For the first time in the history of space, meat was ‘created’ on the International Space Station (ISS) and no animals were harmed in the making of this 3D bio-printed ‘space beef.’ On October 7, Aleph Farms, an Israeli food company, announced that its experiment aboard the space lab resulted in the first lab-grown meat in space.
Albeit climate change was the main motivation for the company to produce slaughter-free meat, it seems like a breakthrough for space as an entire piece of real, edible meat was grown out of just a couple of cells in a lab- Bovine cell spheroids to be precise.
The experiment was carried out by Russian cosmonaut Oleg Skripochka in the space lab’s Russian segment using a 3D printer developed in Moscow. It involved growing meat by mimicking a cow’s natural muscle-tissue regeneration process. Aleph Farms collaborated with the Russian company 3D Bioprinting Solutions and two U.S.-based food companies to test this method in space.
Bioprinting is a process in which biomaterials like animal cells are mixed with growth factors and the material ‘bioink’, and they’re printed into a layered structure. Although the technology has been used and tested on Earth for producing cartilage tissues, it works a little differently in microgravity. According to Yoav Reisler from Aleph Farms, bioprinters on Earth create it layer by layer, requiring a support structure, while printing in zero gravity allows the tissue to be created only with cell material as the cells float in space and don’t need any intermediate support, Space.com reports.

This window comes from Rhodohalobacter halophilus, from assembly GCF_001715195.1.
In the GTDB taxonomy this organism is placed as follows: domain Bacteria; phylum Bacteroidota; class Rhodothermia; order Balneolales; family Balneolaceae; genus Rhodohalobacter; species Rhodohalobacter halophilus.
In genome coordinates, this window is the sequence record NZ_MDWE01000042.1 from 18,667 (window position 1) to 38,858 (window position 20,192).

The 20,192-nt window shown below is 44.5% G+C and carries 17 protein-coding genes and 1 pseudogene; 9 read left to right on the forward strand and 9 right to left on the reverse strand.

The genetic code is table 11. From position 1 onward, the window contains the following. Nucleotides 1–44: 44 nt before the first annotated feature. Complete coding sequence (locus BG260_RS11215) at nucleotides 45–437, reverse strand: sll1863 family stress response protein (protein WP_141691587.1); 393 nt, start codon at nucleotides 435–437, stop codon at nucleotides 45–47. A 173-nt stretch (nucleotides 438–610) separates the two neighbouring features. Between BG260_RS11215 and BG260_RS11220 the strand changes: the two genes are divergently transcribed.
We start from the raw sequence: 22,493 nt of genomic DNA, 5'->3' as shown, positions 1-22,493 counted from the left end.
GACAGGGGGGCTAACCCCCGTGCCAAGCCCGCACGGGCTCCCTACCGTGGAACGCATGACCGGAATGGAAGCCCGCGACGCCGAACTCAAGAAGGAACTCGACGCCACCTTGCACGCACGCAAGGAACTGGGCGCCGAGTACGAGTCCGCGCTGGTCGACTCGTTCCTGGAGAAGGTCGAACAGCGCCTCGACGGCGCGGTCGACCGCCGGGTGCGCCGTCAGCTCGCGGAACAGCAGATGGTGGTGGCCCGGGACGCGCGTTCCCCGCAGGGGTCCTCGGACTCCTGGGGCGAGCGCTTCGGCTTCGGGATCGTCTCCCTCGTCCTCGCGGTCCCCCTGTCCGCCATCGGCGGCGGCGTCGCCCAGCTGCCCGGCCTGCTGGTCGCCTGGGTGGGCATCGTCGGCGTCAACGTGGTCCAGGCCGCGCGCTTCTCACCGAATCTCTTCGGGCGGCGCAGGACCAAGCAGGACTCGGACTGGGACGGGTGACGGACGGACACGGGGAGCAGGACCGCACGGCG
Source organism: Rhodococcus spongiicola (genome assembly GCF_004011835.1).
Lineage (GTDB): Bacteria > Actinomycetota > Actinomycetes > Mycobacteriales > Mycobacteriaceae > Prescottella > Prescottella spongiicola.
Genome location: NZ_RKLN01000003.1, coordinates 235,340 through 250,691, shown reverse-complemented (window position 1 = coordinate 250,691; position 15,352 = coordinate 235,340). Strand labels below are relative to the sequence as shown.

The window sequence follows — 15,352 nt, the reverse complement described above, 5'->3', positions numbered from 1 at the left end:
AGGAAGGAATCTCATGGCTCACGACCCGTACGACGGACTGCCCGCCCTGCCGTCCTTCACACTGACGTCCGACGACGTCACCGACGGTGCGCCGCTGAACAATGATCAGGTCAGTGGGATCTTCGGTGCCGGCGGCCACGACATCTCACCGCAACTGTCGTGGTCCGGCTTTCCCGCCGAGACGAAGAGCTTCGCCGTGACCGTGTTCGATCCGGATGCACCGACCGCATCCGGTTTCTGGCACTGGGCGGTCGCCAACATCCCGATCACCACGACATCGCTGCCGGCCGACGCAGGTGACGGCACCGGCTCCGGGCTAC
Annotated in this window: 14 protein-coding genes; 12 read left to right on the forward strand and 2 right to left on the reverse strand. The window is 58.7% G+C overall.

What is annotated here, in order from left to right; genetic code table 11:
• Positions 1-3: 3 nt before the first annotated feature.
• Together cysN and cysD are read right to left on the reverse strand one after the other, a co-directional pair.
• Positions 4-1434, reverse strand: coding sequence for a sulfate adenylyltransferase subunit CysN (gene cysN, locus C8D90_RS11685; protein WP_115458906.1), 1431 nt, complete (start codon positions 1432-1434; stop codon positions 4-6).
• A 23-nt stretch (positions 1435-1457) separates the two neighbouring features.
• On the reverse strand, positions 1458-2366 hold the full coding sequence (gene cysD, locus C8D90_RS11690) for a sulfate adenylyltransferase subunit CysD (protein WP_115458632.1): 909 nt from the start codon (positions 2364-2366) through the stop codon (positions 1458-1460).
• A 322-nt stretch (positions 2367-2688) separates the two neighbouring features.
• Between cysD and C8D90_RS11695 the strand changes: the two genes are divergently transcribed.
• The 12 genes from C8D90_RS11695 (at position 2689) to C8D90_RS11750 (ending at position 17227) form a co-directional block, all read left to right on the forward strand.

The meat that astronauts eat at the ISS is vacuum-packed or dried on Earth. But if we’re flying further from Earth to other planets in the solar system, we cannot take that volume of food with us. In such cases, growing and producing food onboard the spacecraft will be the way to go and this technology will be crucial for long voyages into deep space in the future.